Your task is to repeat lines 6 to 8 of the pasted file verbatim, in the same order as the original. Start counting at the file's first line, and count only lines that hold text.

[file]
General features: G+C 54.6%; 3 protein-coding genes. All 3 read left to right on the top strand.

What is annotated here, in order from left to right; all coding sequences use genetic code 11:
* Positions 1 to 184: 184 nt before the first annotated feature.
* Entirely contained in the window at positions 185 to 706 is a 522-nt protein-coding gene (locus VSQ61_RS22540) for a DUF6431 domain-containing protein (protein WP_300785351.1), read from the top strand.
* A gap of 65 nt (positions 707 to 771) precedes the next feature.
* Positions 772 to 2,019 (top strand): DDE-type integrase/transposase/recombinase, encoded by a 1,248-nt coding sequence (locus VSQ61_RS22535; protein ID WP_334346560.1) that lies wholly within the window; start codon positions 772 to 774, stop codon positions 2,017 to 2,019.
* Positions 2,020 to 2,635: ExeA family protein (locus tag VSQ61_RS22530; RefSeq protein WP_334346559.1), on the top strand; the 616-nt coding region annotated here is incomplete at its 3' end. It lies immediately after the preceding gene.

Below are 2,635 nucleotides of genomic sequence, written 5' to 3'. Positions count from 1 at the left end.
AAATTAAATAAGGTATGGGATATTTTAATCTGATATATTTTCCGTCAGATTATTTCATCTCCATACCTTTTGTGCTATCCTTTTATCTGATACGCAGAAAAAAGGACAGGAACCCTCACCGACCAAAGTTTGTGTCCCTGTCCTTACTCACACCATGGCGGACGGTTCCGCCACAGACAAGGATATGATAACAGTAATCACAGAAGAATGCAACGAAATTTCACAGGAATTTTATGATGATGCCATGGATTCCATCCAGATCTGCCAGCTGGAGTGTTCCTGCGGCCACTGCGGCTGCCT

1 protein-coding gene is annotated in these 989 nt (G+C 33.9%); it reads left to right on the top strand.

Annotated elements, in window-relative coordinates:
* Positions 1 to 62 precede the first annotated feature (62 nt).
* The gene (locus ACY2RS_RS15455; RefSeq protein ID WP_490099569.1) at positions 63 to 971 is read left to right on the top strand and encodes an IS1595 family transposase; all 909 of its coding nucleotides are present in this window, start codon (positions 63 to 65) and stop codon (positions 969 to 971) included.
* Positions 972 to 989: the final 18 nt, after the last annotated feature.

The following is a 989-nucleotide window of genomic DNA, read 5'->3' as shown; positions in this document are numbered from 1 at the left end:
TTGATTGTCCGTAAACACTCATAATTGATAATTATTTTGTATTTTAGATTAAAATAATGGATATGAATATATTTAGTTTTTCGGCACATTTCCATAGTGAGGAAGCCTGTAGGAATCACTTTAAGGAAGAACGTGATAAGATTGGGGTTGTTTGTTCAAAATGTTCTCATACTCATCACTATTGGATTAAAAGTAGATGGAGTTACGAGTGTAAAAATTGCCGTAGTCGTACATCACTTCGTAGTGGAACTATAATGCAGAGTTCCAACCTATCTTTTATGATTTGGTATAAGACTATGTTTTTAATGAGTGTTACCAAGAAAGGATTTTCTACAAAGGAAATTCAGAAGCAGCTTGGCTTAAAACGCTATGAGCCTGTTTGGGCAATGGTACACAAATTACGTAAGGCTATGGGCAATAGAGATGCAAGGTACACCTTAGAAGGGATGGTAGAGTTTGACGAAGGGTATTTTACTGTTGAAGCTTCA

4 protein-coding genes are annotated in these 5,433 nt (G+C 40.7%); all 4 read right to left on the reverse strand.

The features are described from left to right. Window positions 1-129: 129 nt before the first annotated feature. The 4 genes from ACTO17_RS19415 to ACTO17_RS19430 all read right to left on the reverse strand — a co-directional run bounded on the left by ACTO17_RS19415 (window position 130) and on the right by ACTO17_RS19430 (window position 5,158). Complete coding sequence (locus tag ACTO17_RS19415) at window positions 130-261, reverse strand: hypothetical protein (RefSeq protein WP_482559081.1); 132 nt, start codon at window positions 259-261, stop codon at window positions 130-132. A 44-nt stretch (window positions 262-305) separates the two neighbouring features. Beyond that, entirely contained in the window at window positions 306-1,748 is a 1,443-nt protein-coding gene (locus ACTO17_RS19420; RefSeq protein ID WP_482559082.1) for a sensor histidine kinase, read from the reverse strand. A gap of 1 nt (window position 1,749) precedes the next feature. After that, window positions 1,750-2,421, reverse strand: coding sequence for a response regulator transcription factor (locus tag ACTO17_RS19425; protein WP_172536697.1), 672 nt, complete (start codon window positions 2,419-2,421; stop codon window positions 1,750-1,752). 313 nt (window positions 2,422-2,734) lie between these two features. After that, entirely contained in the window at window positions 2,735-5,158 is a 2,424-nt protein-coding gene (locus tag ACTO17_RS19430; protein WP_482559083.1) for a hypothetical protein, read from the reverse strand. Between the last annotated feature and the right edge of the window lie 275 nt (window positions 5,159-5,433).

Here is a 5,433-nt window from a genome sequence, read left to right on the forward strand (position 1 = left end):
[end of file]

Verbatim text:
* Positions 772 to 2,019 (top strand): DDE-type integrase/transposase/recombinase, encoded by a 1,248-nt coding sequence (locus VSQ61_RS22535; protein ID WP_334346560.1) that lies wholly within the window; start codon positions 772 to 774, stop codon positions 2,017 to 2,019.
* Positions 2,020 to 2,635: ExeA family protein (locus tag VSQ61_RS22530; RefSeq protein WP_334346559.1), on the top strand; the 616-nt coding region annotated here is incomplete at its 3' end. It lies immediately after the preceding gene.

Below are 2,635 nucleotides of genomic sequence, written 5' to 3'. Positions count from 1 at the left end.